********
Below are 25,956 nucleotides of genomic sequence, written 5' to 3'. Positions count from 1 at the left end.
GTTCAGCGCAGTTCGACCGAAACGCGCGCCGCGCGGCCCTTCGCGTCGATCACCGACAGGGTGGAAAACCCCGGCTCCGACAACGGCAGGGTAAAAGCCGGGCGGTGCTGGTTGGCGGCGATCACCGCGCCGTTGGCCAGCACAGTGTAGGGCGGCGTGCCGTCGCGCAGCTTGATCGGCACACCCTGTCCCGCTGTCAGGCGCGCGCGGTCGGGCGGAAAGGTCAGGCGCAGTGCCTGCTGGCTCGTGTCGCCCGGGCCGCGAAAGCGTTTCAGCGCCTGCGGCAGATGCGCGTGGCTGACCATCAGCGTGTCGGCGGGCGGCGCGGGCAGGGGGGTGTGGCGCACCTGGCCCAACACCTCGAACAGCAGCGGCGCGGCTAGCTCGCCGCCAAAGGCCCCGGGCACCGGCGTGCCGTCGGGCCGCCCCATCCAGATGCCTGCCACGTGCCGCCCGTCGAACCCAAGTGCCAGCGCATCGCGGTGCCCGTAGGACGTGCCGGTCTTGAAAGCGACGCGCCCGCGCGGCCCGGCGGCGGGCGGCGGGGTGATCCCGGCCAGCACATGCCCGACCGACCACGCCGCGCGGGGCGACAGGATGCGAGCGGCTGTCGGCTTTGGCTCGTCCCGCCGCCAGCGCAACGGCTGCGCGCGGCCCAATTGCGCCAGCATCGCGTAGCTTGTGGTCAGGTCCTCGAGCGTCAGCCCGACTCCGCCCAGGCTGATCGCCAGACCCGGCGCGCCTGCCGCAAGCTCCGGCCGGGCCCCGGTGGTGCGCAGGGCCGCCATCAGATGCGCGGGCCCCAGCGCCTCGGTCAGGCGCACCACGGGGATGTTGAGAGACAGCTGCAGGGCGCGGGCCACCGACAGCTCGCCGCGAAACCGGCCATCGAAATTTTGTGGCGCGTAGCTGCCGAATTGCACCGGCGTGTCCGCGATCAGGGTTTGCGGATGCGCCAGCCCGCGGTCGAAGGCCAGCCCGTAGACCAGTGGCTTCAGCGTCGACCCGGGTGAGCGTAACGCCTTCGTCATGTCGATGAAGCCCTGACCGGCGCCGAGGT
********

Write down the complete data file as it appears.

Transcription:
Below are 25,956 nucleotides of genomic sequence, written 5' to 3'. Positions count from 1 at the left end.
GTTCAGCGCAGTTCGACCGAAACGCGCGCCGCGCGGCCCTTCGCGTCGATCACCGACAGGGTGGAAAACCCCGGCTCCGACAACGGCAGGGTAAAAGCCGGGCGGTGCTGGTTGGCGGCGATCACCGCGCCGTTGGCCAGCACAGTGTAGGGCGGCGTGCCGTCGCGCAGCTTGATCGGCACACCCTGTCCCGCTGTCAGGCGCGCGCGGTCGGGCGGAAAGGTCAGGCGCAGTGCCTGCTGGCTCGTGTCGCCCGGGCCGCGAAAGCGTTTCAGCGCCTGCGGCAGATGCGCGTGGCTGACCATCAGCGTGTCGGCGGGCGGCGCGGGCAGGGGGGTGTGGCGCACCTGGCCCAACACCTCGAACAGCAGCGGCGCGGCTAGCTCGCCGCCAAAGGCCCCGGGCACCGGCGTGCCGTCGGGCCGCCCCATCCAGATGCCTGCCACGTGCCGCCCGTCGAACCCAAGTGCCAGCGCATCGCGGTGCCCGTAGGACGTGCCGGTCTTGAAAGCGACGCGCCCGCGCGGCCCGGCGGCGGGCGGCGGGGTGATCCCGGCCAGCACATGCCCGACCGACCACGCCGCGCGGGGCGACAGGATGCGAGCGGCTGTCGGCTTTGGCTCGTCCCGCCGCCAGCGCAACGGCTGCGCGCGGCCCAATTGCGCCAGCATCGCGTAGCTTGTGGTCAGGTCCTCGAGCGTCAGCCCGACTCCGCCCAGGCTGATCGCCAGACCCGGCGCGCCTGCCGCAAGCTCCGGCCGGGCCCCGGTGGTGCGCAGGGCCGCCATCAGATGCGCGGGCCCCAGCGCCTCGGTCAGGCGCACCACGGGGATGTTGAGAGACAGCTGCAGGGCGCGGGCCACCGACAGCTCGCCGCGAAACCGGCCATCGAAATTTTGTGGCGCGTAGCTGCCGAATTGCACCGGCGTGTCCGCGATCAGGGTTTGCGGATGCGCCAGCCCGCGGTCGAAGGCCAGCCCGTAGACCAGTGGCTTCAGCGTCGACCCGGGTGAGCGTAACGCCTTCGTCATGTCGATGAAGCCCTGACCGGCGCCGAGGT